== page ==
The new girl is Sandy (Olivia Newton-John), who joins the Pink Girls and has a hot-and-cold relationship with Danny. Rizzo has sex with Kenicke and fears she has become pregnant.
How others will see it. Grease was an enormous box office success. For decades afterward, it was the top-grossing musical of all time in nominal dollars. Although it was mostly ignored by the Oscars, earning only a nomination for Best Song, in eventually entered (in 2020) the prestigious National Film Registry.
The overwhelming success of the film extended to the soundtrack, which provided four Top Ten hits ("Grease", "Summer Nights", "Hopelessly Devoted to You", and "You're The One That I Want."). Two of those titles reached number one on the Hot 100, and another peaked at number two.
Today at imdb.com, the movie has a respectable user rating of 7.2 out of 10. The user vote total of 288K is huge. The user reviews generally celebrate the movie as a fun feel-good winner, with Travolta and Newton-John ideally cast as the leads.
How I felt about it. In Grease, John Travolta does for retro pop what he had done for disco the year before in Saturday Night Fever, and what he would do for country music in Urban Cowboy in 1980. He was a good actor and, at best, an adequate singer. But he was a showy, charismatic dancer, and that is why those vehicles (as well as the much later Pulp Fiction, where he also wins a dance contest) are his best remembered.
Besides the presence of strutting Travolta, what can account for the success of Grease? It presents the 1950s as people would like to see it: as a simpler, non-political era; a fashion and musical statement. Each gender knew their role. Girls wore pink, guys wore black leather. Everybody had an attitude, but violence or open defiance to authority wasn't present. The gangs were harmless.
Whether the 1950s actually resembled this fantasy isn't the point. Communist witch hunts, polio, the hydrogen bomb, the Korean War, racial segregation, and Mitch Miller are forgotten; James Dean and Elvis Presley are remembered.
In the world of "Grease", men and women into their thirties play high school students. Nobody studies or attends classes. The staff consists of a principal (Eve Arden), a coach (Sid Caesar, who hasn't lost his comic timing) and a secretary. All the students save for Rizzo and Marty (Dinah Manoff) seem incredibly stupid.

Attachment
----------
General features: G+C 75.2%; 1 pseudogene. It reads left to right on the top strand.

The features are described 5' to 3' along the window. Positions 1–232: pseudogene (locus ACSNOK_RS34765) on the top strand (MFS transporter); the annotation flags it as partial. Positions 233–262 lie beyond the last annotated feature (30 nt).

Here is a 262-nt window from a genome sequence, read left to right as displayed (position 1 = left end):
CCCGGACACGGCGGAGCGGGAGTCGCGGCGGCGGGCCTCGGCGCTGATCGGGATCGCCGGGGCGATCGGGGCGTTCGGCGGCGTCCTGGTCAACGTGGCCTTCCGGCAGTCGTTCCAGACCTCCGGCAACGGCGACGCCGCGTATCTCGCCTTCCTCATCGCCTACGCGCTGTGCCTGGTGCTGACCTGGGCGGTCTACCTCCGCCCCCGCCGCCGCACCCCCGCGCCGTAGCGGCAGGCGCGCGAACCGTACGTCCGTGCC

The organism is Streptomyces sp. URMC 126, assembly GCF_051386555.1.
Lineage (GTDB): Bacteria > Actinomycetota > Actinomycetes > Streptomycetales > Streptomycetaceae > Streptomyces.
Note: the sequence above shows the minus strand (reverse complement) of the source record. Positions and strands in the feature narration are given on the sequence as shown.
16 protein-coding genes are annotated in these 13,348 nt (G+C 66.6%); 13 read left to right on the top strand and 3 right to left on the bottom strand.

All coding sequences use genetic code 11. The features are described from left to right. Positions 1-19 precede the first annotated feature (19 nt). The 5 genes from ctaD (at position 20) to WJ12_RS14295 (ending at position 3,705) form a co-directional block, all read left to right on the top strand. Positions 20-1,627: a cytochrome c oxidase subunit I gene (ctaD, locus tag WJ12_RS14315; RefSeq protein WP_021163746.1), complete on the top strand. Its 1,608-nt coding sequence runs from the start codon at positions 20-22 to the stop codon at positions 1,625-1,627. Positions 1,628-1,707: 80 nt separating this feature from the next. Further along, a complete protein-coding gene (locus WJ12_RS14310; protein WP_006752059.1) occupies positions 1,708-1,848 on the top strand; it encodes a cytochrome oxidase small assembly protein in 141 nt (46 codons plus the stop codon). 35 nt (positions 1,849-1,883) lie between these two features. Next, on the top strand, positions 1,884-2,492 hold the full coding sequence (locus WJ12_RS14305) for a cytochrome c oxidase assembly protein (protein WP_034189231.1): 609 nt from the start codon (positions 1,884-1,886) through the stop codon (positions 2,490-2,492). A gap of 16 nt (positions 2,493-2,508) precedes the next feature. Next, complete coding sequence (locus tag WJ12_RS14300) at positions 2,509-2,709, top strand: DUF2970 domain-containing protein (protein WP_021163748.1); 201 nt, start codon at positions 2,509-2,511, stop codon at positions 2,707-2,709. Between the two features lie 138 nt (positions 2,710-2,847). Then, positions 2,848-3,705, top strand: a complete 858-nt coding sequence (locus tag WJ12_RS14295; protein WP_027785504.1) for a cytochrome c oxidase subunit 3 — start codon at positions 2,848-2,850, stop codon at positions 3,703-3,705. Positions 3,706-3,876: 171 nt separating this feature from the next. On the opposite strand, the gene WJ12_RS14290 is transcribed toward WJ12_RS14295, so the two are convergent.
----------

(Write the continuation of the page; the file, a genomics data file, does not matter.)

"Grease" is a good song, thanks to writer Barry Gibb and singer Frankie Valli. But the remainder of the soundtrack is bad to mediocre. Olivia Newton-John is pretty and a competent actress, but as a singer her reputation is for whispering pop fluff. Sha Na Na is better at promoting a style than providing it with content. Frankie Avalon is as smooth a crooner as he was in the 1950s, but also just as flat.
Admittedly, some of the songs have an edge. The girls will cream for "Greased Lightning", while "Beauty School Dropout" is a series of stinging insults to Frenchie (Didi Conn). The dancing is dirty, and the script is littered with sexual innuendos. But the thin layer of cynicism that surrounds this colorful costume musical doesn't improve it, perhaps because it makes the characters seem even more like caricatures.
Grease remains a popular musical, and its feel-good fun and active choreography make it watchable. But if you want to see a light hearted parody of the 1950s, why not watch a much better film from its own era, such as Will Success Spoil Rock Hunter? Hairspray (1988) (the original and not the John Travolta remake) is also superior, albeit set a few years later.